We’re still in the early years of implementing the four prongs of sustainability. The social side is very expensive. Housing is very expensive…In Vancouver, we have a program to access the wealth the whole community to help pay for these needs. The key is to ensure that this doesn’t cut into the developer’s basic profit. But there’s another kind of profit that is unique to development. That’s the kind where additional development is permitted by a City. That profit is the unspoken profit. And if governments manage that properly, developers can gain additional profiting while providing amenities in the area. In Vancouver, all of the amenities, schools, parks, trails and social housing, among others are covered by developers.
Increasingly around the world, people are wanting their cities to be more sustainable. People are understand the relationship between environmental impacts and climate change and cities need to be mindful of that. But part of environmental sustainability isn’t about competitiveness, it’s about creating a environment for our children that is better than the one that exists today. That’s not about the market, that’s not about competitiveness. That’s about our earth ethic.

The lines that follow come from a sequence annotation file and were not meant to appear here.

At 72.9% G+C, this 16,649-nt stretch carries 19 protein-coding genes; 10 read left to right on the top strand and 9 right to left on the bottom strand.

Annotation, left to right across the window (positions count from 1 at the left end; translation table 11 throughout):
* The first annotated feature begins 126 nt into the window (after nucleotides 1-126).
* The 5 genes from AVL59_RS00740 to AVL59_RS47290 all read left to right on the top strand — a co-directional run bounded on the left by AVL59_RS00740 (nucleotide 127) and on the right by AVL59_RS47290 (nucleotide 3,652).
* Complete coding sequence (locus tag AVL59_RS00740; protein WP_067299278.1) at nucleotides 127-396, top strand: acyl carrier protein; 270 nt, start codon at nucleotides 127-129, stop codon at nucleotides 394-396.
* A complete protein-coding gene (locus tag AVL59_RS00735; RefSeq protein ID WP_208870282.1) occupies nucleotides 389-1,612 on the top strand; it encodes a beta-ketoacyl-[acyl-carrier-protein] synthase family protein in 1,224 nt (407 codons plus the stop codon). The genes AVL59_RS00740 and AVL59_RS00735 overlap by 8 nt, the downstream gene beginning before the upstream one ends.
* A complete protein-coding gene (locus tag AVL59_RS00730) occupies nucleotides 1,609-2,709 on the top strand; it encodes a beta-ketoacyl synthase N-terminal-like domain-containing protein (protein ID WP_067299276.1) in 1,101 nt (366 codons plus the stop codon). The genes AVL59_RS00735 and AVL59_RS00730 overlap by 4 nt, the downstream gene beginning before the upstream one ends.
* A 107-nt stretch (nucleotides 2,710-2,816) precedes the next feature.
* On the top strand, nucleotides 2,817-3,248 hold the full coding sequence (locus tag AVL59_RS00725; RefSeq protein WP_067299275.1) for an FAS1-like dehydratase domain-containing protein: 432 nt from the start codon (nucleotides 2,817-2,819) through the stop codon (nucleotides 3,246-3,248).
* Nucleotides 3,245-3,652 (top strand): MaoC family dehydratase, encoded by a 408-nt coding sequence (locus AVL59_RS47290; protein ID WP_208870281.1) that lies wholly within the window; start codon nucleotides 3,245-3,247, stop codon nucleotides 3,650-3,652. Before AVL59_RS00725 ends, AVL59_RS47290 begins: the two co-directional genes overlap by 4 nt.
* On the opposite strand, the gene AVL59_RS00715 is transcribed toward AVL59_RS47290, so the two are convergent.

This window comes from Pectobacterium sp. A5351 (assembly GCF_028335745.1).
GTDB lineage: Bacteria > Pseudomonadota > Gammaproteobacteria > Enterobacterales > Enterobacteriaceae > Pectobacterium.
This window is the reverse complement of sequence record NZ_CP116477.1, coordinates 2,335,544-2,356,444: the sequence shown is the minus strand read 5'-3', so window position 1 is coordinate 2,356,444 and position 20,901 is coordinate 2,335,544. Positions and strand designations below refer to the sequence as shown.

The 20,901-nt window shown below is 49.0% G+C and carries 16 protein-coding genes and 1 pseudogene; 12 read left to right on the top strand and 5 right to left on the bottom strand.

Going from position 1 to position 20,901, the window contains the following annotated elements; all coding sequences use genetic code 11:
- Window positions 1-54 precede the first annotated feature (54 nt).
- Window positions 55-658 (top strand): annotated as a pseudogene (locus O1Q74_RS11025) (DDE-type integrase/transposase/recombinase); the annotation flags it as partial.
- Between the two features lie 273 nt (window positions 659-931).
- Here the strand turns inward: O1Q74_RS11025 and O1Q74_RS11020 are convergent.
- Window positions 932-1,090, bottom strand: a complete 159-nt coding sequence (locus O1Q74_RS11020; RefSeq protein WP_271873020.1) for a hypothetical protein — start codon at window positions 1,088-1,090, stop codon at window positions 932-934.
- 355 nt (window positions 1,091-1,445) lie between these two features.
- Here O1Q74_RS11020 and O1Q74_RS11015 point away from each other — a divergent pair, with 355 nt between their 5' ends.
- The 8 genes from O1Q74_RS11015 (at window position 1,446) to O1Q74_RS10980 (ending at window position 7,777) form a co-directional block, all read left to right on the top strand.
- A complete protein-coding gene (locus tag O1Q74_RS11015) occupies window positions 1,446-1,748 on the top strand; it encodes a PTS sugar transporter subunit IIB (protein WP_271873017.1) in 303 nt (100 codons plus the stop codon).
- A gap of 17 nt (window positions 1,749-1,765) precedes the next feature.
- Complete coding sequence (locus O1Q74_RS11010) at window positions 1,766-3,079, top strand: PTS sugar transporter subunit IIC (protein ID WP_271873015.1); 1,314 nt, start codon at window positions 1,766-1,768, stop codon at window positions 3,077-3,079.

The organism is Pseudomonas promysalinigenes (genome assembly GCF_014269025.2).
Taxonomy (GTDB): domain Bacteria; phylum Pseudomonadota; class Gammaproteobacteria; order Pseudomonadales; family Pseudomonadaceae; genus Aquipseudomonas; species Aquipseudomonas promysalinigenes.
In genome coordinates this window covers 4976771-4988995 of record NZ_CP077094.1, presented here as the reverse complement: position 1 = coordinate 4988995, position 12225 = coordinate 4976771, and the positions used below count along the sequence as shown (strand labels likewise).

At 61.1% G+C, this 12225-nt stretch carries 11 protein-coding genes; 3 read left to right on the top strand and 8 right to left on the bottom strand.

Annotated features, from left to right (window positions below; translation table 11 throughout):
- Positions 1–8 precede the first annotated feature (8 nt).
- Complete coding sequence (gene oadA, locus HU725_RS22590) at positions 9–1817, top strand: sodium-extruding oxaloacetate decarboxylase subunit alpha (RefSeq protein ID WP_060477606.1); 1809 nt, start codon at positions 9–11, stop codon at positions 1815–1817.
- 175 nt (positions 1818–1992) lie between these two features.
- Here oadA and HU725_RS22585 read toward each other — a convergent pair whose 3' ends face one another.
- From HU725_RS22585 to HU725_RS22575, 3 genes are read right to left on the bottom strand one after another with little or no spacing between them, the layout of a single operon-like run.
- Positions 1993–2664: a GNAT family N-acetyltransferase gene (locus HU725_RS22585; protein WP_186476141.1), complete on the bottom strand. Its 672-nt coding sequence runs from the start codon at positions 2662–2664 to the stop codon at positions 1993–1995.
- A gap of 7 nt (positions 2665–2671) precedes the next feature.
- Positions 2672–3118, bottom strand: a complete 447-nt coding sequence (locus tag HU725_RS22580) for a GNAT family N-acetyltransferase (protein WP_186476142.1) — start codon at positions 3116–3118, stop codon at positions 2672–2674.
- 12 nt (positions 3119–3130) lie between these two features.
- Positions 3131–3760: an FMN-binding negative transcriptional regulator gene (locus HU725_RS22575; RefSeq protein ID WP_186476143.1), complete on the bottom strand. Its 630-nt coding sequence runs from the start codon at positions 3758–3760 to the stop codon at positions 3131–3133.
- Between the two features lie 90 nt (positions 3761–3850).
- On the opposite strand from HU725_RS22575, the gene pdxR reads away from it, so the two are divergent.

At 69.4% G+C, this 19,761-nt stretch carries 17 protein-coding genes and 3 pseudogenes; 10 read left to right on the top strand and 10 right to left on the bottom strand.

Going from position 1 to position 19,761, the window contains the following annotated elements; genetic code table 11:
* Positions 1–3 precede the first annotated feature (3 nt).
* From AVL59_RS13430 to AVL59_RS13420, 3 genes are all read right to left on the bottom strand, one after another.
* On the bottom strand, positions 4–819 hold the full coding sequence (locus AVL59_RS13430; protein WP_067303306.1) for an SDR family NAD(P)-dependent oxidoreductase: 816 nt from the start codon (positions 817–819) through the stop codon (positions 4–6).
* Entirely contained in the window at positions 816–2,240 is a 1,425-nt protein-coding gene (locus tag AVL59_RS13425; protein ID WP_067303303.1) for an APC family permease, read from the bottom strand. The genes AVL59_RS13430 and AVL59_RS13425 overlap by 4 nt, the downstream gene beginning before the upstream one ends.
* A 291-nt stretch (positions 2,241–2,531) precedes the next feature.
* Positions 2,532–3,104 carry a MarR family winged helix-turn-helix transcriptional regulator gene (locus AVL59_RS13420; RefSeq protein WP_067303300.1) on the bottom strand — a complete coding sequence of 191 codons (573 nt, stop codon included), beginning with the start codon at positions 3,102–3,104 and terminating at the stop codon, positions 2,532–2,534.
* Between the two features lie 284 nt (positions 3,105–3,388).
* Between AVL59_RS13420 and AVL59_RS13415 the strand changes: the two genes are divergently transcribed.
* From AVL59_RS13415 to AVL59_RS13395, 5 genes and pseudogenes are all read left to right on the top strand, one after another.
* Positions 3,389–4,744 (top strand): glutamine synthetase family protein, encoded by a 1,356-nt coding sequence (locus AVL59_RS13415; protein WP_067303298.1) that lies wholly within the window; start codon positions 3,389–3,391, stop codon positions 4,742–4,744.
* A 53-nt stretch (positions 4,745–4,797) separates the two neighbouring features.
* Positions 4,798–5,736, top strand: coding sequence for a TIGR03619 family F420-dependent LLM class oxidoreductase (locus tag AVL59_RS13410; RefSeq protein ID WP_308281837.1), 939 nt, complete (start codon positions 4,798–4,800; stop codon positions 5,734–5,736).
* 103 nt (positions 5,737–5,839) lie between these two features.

One thing Vancouver has focused on more than most cities in its successful city-making has been a consumer perspective. And much more than government policy, cities are shaped by the consumer perspective. That’s why it’s so important to make sustainability appealing to people, to achieve broader buy in. When we started our program to repopulate Vancouver’s downtown, we asked: how can we make this popular? How can we reinvent density as one dimension, to be attractive? How can we make density attractive to families with children? To answer this, we talked to thousands of consumers. And that attention to the consumer side created a result that is not only defensible from the sustainability and theoretical side, it’s also very popular.
Can I ‘make’ you live at high density? Probably not. Can I entice you to live at higher density? That has been one of the most important successes that Vancouver can share with the world.
How can we create a model for sustainable suburbs? That’s where the opportunity lies and that will be your generation’s big challenge.”